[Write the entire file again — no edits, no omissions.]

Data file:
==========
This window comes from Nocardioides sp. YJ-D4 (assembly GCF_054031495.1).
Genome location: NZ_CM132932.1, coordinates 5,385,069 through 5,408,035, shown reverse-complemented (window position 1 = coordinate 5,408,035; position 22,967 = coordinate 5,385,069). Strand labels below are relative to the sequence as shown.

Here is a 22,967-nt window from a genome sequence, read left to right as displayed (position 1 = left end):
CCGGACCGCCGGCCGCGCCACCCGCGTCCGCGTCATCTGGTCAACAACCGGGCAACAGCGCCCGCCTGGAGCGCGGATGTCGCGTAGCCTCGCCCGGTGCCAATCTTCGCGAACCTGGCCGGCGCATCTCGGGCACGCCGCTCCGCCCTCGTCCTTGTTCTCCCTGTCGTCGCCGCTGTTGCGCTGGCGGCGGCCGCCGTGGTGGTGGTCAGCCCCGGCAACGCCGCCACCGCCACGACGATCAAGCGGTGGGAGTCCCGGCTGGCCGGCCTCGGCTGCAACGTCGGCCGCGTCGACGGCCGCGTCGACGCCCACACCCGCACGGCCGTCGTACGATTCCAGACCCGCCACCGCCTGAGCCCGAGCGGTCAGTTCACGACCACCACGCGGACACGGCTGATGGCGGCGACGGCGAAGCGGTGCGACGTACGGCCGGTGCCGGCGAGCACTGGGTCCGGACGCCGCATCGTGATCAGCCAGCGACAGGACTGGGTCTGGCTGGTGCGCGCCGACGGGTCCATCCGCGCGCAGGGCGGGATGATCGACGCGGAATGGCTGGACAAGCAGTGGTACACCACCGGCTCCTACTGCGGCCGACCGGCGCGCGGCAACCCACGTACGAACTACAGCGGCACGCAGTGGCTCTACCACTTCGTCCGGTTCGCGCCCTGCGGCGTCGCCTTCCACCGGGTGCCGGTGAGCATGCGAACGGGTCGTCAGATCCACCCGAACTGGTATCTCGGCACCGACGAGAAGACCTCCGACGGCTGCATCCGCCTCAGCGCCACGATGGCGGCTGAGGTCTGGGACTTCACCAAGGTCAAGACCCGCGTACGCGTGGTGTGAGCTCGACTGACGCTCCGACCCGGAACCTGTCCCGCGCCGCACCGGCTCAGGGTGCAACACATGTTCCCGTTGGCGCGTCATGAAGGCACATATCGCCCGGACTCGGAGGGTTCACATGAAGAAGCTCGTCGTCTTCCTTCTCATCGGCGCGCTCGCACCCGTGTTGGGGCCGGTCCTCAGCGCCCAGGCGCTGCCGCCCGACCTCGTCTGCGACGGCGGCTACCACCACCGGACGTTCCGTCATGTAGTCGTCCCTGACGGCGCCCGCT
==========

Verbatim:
This window comes from Nocardioides sp. YJ-D4 (assembly GCF_054031495.1).
Genome location: NZ_CM132932.1, coordinates 5,385,069 through 5,408,035, shown reverse-complemented (window position 1 = coordinate 5,408,035; position 22,967 = coordinate 5,385,069). Strand labels below are relative to the sequence as shown.

Here is a 22,967-nt window from a genome sequence, read left to right as displayed (position 1 = left end):
CCGGACCGCCGGCCGCGCCACCCGCGTCCGCGTCATCTGGTCAACAACCGGGCAACAGCGCCCGCCTGGAGCGCGGATGTCGCGTAGCCTCGCCCGGTGCCAATCTTCGCGAACCTGGCCGGCGCATCTCGGGCACGCCGCTCCGCCCTCGTCCTTGTTCTCCCTGTCGTCGCCGCTGTTGCGCTGGCGGCGGCCGCCGTGGTGGTGGTCAGCCCCGGCAACGCCGCCACCGCCACGACGATCAAGCGGTGGGAGTCCCGGCTGGCCGGCCTCGGCTGCAACGTCGGCCGCGTCGACGGCCGCGTCGACGCCCACACCCGCACGGCCGTCGTACGATTCCAGACCCGCCACCGCCTGAGCCCGAGCGGTCAGTTCACGACCACCACGCGGACACGGCTGATGGCGGCGACGGCGAAGCGGTGCGACGTACGGCCGGTGCCGGCGAGCACTGGGTCCGGACGCCGCATCGTGATCAGCCAGCGACAGGACTGGGTCTGGCTGGTGCGCGCCGACGGGTCCATCCGCGCGCAGGGCGGGATGATCGACGCGGAATGGCTGGACAAGCAGTGGTACACCACCGGCTCCTACTGCGGCCGACCGGCGCGCGGCAACCCACGTACGAACTACAGCGGCACGCAGTGGCTCTACCACTTCGTCCGGTTCGCGCCCTGCGGCGTCGCCTTCCACCGGGTGCCGGTGAGCATGCGAACGGGTCGTCAGATCCACCCGAACTGGTATCTCGGCACCGACGAGAAGACCTCCGACGGCTGCATCCGCCTCAGCGCCACGATGGCGGCTGAGGTCTGGGACTTCACCAAGGTCAAGACCCGCGTACGCGTGGTGTGAGCTCGACTGACGCTCCGACCCGGAACCTGTCCCGCGCCGCACCGGCTCAGGGTGCAACACATGTTCCCGTTGGCGCGTCATGAAGGCACATATCGCCCGGACTCGGAGGGTTCACATGAAGAAGCTCGTCGTCTTCCTTCTCATCGGCGCGCTCGCACCCGTGTTGGGGCCGGTCCTCAGCGCCCAGGCGCTGCCGCCCGACCTCGTCTGCGACGGCGGCTACCACCACCGGACGTTCCGTCATGTAGTCGTCCCTGACGGCGCCCGCT